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BACKGROUND The family of vascular endothelial growth factors (VEGF) contains key regulators of blood and lymph vessel development, including VEGF-A, -B, -C, -D, and placental growth factor. The role of VEGF-B during physiological or pathological angiogenesis has not yet been conclusively delineated. Herein, we investigate the function of VEGF-B by the(More)
Members of the vascular endothelial growth factor (VEGF) family are critical players in angiogenesis and lymphangiogenesis. Although VEGF-A has been shown to exert fundamental functions in physiologic and pathologic angiogenesis, the exact role of the VEGF family member placental growth factor (PlGF) in tumor angiogenesis has remained controversial. To gain(More)
The fatality of cancer predominantly results from the dissemination of primary tumor cells to distant sites and the subsequent formation of metastases. During tumor progression, some of the primary tumor cells as well as the tumor microenvironment undergo characteristic molecular changes, which are essential for the metastatic dissemination of tumor cells.(More)
In many human carcinomas, expression of the lymphangiogenic factor vascular endothelial growth factor-D (VEGF-D) correlates with up-regulated lymphangiogenesis and regional lymph node metastasis. Here, we have used the Rip1Tag2 transgenic mouse model of pancreatic beta-cell carcinogenesis to investigate the functional role of VEGF-D in the induction of(More)
Reduced expression of neural cell adhesion molecule (NCAM) has been implicated in the progression to tumor malignancy in cancer patients. Previously, we have shown that the loss of NCAM function causes the formation of lymph node metastasis in a transgenic mouse model of pancreatic beta cell carcinogenesis (Rip1Tag2). Here we show that tumors of(More)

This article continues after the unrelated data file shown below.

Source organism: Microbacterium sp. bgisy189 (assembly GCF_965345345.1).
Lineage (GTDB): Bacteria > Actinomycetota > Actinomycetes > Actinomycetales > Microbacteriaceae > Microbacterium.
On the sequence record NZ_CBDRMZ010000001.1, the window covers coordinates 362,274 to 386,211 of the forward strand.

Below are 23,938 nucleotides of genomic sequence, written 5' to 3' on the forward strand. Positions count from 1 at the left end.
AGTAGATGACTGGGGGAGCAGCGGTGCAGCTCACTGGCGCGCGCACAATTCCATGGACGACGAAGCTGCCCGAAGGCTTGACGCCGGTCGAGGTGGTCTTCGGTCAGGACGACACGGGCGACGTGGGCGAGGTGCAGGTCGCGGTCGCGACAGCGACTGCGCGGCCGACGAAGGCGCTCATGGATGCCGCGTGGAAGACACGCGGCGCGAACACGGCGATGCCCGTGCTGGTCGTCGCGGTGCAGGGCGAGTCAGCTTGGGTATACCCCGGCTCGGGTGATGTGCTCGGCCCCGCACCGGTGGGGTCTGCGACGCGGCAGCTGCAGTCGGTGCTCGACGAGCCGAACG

Members of the Angiopoietin family regulate various aspects of physiologic and pathologic angiogenesis. Although Angiopoietin-1 (Ang-1) decreases endothelial cell permeability and increases vascular stabilization via recruitment of pericytes and smooth muscle cells to growing blood vessels, Angiopoietin-2 (Ang-2) mediates angiogenic sprouting and vascular(More)
Vascular endothelial growth factors (VEGFs) regulate blood and lymphatic vessel development and homeostasis but also have profound effects on neural cells. VEGFs are predominantly produced by endothelial, hematopoietic and stromal cells in response to hypoxia and upon stimulation with growth factors such as transforming growth factors, interleukins or(More)
Viral VEGF-E (ovVEGF-E), a homolog of VEGF-A, was discovered in the genome of Orf virus. Together with VEGF-A, B, C, D, placental growth factor (PlGF) and snake venom VEGF (svVEGF), ovVEGF-E is a member of the VEGF family of potent angiogenesis factors with a bioactivity similar to VEGF-A: it induces proliferation, migration and sprouting of cultured(More)
Members of the Angiopoietin family regulate various aspects of physiologic and pathologic angiogenesis. Although Angiopoietin-1 (Ang-1) decreases endothelial cell permeability and increases vascular stabilization via recruitment of pericytes and smooth muscle cells to growing blood vessels, Angiopoietin-2 (Ang-2) mediates angiogenic sprouting and vascular(More)
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